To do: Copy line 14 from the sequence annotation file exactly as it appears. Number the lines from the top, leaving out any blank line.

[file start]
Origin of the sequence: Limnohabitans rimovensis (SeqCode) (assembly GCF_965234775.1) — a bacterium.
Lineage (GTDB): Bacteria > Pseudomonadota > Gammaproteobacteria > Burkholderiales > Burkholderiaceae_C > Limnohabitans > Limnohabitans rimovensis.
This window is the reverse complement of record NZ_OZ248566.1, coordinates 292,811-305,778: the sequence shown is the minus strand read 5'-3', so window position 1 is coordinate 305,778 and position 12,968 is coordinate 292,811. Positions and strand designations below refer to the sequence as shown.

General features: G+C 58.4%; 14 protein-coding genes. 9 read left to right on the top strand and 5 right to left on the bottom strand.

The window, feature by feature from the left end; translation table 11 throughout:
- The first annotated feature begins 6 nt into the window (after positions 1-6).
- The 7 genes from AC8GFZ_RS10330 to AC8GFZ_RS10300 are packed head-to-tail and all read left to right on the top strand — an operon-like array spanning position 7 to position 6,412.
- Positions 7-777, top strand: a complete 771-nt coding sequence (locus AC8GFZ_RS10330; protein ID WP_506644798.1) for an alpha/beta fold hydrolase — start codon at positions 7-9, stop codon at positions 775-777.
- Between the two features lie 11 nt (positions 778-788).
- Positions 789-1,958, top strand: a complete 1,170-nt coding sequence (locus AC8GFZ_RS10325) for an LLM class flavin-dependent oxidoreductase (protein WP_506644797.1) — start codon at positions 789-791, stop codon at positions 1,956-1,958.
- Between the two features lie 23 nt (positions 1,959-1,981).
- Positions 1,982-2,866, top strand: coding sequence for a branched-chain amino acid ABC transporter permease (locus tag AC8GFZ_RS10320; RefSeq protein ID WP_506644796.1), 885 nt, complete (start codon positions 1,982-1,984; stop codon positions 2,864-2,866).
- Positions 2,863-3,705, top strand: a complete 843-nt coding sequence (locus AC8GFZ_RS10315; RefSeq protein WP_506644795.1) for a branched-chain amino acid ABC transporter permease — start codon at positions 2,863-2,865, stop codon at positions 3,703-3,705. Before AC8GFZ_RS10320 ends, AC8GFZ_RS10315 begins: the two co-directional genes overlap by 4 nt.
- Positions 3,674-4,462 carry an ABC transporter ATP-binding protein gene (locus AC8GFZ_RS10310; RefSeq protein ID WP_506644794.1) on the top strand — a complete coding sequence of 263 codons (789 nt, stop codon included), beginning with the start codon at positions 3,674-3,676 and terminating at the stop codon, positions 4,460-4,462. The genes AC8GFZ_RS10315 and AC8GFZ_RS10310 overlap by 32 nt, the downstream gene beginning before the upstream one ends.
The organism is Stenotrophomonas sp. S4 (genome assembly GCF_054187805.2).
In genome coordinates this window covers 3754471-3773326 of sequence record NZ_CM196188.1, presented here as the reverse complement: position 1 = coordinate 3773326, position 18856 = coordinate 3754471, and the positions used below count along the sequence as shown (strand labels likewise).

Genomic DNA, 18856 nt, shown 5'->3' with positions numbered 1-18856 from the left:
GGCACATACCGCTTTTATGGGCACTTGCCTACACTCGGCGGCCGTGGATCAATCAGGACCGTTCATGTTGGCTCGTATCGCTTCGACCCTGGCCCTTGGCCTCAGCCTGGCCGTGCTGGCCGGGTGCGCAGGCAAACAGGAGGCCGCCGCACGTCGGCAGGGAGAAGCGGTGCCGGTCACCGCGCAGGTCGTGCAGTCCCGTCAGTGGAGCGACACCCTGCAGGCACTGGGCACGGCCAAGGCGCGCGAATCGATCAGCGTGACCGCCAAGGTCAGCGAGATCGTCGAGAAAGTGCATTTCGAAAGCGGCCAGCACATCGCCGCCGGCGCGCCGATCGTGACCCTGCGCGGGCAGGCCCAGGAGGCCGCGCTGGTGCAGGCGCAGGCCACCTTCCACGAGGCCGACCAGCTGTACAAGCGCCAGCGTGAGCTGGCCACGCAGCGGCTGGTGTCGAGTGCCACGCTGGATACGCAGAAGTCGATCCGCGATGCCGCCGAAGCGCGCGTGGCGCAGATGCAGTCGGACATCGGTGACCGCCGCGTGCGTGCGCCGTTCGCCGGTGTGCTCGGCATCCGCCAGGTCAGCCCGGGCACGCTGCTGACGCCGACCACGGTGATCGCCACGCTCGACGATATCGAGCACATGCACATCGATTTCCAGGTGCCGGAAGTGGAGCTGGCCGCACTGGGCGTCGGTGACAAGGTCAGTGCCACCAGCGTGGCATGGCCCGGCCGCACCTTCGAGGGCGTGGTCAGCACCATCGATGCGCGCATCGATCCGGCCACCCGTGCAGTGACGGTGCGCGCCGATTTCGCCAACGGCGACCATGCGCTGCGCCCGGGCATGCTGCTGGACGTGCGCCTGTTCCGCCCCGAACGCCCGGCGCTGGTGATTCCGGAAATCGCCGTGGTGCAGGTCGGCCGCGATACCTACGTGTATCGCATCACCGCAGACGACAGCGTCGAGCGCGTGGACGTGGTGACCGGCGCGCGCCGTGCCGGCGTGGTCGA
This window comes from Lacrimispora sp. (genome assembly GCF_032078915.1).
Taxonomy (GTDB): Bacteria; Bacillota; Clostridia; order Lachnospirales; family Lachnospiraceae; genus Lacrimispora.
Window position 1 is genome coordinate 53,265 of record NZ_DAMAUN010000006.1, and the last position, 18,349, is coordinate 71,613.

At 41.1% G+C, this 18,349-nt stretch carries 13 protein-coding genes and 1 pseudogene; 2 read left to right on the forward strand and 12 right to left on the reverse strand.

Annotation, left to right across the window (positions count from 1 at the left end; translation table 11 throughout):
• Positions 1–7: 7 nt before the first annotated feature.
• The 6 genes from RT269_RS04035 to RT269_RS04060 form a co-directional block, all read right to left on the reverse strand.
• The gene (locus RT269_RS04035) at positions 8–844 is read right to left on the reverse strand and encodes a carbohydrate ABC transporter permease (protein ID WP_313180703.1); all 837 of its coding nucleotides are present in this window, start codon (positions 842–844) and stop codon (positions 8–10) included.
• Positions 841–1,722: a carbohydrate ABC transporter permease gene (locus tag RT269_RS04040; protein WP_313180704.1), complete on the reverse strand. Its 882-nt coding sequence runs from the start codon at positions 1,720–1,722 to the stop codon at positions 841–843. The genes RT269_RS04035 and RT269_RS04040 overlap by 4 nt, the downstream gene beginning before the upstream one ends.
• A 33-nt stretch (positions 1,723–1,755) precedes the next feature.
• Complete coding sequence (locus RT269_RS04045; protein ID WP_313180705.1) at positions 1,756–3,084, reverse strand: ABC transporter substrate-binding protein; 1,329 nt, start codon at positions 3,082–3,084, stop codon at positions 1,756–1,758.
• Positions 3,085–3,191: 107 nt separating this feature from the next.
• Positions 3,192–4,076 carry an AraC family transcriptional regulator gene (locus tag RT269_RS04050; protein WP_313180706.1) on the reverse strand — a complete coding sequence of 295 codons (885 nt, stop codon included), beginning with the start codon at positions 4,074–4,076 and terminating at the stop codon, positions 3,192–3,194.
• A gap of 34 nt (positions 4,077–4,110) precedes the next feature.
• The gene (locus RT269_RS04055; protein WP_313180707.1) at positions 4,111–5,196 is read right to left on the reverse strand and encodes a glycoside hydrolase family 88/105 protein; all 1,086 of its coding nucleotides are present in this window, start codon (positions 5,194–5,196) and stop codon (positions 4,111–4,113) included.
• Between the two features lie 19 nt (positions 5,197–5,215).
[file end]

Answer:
- Positions 3,674-4,462 carry an ABC transporter ATP-binding protein gene (locus AC8GFZ_RS10310; RefSeq protein ID WP_506644794.1) on the top strand — a complete coding sequence of 263 codons (789 nt, stop codon included), beginning with the start codon at positions 3,674-3,676 and terminating at the stop codon, positions 4,460-4,462. The genes AC8GFZ_RS10315 and AC8GFZ_RS10310 overlap by 32 nt, the downstream gene beginning before the upstream one ends.